Every medicine is also poison. For me, obsessing with knowing more and considering knowledge and information as equivalents ultimately prevents the development of another relationship that, in the case of Art, seems to be crucial: the relationship between knowledge and pleasure. Pleasure comes not with what we know about the works of Art, but precisely with what escapes this knowledge, what is left other than information and intrigues us, provokes us, makes us think. Pleasure does not come from knowing that Cézanne painted Mont Sainte-Victorie, or from knowing that it is a post-impressionist painting. Such knowledge will not summon us, pull us into the artist’s brush strokes, or force us to keep watching a painting it and enjoying every minute of it. You see, I’m not saying that information should be ignored. I’m just saying that this would be comparing apples and oranges. They are related, that´s for sure, but one does not determine the other.

The danger of this new technology tool – don’t take me wrong, I am not trying to demonize its already established presence in our lives – is that it ends up introducing another element between our eyes and the piece of art before us; an element that subtracts even more time from the pleasure with whatever we don’t know, with what does not belong to the knowledge sphere, with what is not information, but rather expression. Of course, optimists will always argue that one thing does not eliminate the other. In theory, that´s fine. However, our subjectivity is already damaged, addicted to information, absolutely unused to not knowing and being summoned by it. The not knowing that summons us is rare, but it is precisely what characterizes the aesthetic experience, the unnamed power that makes us feel and think without necessarily already knowing, and will transform new forms of knowledge into action. It is precisely in the interval among perception, recognition and knowing that imagination comes into play: the ability that makes us go beyond what´s known and risk new possibilities of knowing.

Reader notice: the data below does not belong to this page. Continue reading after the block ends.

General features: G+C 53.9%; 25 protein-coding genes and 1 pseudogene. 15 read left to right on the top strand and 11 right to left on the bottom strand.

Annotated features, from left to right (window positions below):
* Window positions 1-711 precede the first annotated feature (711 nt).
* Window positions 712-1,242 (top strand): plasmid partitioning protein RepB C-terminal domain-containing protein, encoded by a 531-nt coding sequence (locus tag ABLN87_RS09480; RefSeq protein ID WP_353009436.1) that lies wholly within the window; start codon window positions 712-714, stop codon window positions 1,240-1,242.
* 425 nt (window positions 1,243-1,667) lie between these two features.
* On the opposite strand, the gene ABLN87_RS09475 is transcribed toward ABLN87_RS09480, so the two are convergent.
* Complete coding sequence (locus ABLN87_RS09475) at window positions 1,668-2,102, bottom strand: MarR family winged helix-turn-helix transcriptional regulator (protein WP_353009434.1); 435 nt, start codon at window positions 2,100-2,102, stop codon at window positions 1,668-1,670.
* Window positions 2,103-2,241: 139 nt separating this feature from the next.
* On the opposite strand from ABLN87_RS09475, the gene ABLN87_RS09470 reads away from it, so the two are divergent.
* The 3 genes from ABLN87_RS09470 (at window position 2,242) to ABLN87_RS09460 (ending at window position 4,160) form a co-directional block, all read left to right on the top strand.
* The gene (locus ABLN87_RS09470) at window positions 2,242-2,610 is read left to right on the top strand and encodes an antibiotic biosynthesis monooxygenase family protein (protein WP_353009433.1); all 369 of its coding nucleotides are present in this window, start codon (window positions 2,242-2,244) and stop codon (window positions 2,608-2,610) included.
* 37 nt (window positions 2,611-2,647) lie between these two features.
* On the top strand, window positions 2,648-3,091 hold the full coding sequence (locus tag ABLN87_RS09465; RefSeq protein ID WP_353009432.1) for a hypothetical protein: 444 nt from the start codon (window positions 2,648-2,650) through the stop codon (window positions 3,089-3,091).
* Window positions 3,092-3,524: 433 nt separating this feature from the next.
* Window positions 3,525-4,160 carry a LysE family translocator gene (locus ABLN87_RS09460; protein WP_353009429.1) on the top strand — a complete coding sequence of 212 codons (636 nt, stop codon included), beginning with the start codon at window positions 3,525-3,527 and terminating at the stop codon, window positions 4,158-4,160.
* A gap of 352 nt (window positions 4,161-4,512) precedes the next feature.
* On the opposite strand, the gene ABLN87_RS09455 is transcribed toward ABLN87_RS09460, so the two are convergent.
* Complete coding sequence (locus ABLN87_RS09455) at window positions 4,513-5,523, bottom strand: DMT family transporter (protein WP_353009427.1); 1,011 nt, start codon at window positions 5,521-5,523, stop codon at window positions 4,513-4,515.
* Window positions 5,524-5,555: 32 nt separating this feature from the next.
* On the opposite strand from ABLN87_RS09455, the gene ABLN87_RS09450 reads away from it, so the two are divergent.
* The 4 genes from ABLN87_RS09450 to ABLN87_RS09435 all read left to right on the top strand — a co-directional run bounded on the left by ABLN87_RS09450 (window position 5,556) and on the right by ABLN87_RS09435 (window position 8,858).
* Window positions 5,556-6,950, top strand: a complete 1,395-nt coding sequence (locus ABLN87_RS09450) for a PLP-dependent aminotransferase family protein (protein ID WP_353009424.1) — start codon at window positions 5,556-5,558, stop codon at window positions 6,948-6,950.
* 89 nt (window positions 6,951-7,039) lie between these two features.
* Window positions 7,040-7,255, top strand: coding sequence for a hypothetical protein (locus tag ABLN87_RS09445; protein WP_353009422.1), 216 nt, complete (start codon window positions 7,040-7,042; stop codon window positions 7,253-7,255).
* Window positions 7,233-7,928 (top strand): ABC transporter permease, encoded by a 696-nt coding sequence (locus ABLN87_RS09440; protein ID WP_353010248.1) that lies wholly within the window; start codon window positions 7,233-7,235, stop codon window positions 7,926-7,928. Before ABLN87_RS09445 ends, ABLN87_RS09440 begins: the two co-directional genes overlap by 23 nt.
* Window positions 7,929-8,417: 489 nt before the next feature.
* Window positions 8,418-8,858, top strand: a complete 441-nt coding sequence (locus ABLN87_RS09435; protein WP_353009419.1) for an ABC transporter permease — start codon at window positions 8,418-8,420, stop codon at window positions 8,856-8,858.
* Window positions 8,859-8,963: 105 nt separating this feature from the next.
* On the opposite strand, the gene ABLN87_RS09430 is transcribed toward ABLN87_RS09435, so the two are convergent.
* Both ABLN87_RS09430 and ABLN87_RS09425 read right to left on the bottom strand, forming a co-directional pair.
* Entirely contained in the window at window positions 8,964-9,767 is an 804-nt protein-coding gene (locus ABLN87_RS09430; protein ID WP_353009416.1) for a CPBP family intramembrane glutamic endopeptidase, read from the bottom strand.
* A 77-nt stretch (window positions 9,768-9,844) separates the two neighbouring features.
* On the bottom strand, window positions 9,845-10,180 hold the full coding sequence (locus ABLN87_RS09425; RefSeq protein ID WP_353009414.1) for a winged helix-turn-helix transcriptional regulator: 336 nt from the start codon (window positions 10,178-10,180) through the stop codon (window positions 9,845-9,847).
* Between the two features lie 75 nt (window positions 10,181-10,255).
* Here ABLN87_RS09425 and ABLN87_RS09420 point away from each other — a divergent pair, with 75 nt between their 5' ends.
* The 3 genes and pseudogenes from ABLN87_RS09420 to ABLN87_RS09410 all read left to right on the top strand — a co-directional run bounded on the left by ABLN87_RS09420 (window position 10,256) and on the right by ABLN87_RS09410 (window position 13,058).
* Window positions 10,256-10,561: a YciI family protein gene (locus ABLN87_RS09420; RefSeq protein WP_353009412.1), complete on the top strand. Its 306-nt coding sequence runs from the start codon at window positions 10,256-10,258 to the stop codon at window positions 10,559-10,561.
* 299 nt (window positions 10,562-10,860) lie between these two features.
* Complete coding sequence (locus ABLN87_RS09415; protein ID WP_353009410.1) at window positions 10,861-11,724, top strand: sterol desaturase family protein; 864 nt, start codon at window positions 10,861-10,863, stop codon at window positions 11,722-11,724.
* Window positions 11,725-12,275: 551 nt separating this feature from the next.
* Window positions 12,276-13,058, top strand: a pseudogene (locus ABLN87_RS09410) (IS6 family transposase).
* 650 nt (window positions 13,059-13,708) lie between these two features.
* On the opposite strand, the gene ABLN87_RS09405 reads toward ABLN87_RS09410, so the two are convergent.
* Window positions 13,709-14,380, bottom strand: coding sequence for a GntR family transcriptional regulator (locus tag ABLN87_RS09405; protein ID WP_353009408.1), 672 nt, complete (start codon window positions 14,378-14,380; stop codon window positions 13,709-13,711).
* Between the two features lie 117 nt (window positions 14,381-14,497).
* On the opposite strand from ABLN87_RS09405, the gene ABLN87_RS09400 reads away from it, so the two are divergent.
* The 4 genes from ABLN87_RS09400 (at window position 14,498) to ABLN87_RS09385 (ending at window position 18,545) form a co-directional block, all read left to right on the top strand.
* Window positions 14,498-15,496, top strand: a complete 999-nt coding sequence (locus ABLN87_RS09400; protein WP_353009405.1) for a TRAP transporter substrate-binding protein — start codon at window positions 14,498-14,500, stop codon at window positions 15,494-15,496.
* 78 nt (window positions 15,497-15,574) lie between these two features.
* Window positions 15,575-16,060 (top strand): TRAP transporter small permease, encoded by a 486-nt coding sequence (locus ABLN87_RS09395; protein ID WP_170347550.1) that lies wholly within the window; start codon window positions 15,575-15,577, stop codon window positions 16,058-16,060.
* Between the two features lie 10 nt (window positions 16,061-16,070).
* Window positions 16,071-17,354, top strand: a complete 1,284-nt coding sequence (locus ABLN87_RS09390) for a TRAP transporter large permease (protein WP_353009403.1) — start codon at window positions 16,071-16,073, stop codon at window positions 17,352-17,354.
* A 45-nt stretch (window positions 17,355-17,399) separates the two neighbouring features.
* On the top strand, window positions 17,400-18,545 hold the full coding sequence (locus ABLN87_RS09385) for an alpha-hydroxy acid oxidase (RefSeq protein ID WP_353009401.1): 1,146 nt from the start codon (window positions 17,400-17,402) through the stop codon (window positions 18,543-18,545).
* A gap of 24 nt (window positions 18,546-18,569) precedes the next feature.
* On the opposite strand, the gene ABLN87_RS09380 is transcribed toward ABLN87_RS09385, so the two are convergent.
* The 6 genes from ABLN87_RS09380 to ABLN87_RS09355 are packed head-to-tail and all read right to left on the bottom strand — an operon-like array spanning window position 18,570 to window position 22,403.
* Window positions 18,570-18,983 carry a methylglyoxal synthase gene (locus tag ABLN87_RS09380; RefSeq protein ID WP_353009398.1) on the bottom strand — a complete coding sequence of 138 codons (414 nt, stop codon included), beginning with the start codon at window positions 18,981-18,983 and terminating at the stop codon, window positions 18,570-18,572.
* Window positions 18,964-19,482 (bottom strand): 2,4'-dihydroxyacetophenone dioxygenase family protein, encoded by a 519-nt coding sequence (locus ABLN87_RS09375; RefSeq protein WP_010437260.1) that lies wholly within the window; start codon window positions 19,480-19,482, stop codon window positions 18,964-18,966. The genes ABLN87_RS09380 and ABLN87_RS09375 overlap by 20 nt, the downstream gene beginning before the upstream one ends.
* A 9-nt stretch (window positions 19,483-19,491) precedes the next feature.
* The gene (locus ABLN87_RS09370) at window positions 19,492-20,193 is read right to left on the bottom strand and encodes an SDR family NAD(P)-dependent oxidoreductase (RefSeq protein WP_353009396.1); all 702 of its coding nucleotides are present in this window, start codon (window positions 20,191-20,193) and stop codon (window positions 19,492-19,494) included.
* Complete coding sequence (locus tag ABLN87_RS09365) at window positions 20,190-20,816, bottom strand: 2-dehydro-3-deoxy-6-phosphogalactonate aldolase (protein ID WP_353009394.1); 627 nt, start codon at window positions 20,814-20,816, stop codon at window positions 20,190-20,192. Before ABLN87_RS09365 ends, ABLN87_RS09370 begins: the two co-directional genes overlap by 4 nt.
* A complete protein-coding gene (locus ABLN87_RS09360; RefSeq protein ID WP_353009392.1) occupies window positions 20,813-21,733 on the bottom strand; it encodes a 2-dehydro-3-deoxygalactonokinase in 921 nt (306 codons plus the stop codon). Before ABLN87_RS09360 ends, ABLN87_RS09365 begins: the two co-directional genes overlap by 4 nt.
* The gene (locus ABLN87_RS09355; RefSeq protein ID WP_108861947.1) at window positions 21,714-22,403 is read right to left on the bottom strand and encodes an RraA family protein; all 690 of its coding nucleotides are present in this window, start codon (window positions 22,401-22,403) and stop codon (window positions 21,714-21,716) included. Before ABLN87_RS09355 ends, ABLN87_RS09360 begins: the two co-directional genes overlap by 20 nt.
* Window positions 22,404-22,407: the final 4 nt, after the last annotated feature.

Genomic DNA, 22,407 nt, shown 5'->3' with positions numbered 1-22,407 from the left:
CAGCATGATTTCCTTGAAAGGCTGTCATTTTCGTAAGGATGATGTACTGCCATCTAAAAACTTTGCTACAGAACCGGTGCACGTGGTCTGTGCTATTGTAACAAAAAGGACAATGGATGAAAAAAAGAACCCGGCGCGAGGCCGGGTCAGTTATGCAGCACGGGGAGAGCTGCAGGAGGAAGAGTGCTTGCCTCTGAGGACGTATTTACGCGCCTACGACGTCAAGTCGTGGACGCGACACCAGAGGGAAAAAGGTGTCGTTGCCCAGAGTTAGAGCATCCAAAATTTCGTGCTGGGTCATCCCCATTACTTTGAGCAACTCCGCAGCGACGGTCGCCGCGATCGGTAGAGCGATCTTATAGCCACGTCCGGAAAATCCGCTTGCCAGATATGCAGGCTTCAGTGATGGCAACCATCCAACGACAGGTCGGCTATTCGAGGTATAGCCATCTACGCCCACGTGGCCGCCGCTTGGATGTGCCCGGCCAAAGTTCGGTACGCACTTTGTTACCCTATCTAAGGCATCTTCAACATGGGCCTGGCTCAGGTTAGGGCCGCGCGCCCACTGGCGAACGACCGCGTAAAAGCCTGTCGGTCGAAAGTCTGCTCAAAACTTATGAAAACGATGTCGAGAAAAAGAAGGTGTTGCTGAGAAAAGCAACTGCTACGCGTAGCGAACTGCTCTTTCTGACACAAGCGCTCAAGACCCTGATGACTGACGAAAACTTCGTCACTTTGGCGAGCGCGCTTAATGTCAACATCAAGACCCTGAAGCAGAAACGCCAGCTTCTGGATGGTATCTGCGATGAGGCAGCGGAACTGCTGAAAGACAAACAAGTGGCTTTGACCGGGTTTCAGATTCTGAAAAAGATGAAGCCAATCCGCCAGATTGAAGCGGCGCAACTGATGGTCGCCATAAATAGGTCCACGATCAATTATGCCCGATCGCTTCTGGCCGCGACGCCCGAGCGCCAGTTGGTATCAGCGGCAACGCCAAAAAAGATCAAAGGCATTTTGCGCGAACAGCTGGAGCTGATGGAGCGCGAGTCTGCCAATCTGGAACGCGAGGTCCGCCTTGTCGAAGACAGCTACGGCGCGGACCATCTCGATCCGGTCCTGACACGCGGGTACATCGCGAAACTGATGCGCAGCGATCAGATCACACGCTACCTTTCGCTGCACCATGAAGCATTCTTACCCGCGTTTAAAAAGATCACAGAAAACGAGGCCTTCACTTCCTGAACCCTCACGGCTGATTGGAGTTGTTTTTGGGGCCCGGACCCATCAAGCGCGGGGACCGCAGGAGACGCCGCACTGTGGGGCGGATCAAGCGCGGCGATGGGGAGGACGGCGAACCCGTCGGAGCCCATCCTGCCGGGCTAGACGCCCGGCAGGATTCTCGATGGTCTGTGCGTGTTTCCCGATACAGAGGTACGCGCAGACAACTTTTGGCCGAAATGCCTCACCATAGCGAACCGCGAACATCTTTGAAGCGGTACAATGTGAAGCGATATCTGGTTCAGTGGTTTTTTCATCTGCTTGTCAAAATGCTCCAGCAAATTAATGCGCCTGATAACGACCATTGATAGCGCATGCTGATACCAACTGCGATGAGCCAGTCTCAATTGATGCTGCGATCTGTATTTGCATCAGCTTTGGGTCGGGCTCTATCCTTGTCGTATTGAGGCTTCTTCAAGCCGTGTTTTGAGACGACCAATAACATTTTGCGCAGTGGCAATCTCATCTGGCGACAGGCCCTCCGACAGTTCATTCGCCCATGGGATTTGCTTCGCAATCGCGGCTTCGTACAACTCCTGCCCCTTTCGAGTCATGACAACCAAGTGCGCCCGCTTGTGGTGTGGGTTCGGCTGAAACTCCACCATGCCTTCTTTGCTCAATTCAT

We are living in a fast paced world. We no longer have time to stop and notice things; we must be on the move, gathering (and discharging) information. When it comes to provide us more and more informative material, without questioning if we have time to read all of it and know that much, nothing compares to technology. I mean, technological mediation may allow us to hold a great deal of knowledge (and power), but, at the same time, I suspect, it may be turning us into experience-poor, aesthetically hindered individuals, with limited ability to imagine. That´s why I find apps such as Smartify cool, but remain a bit skeptical about them.

About the author

Luiz Camillo Osorio is the Curator of PIPA Institute, PIPA’s founder and Board Member. He is a Professor and current Director of the Philosophy Department at PUC-Rio. Camillo was the Curator of MAM-Rio between 2009 and 2015. To read more exclusive texts written by Camillo, click here.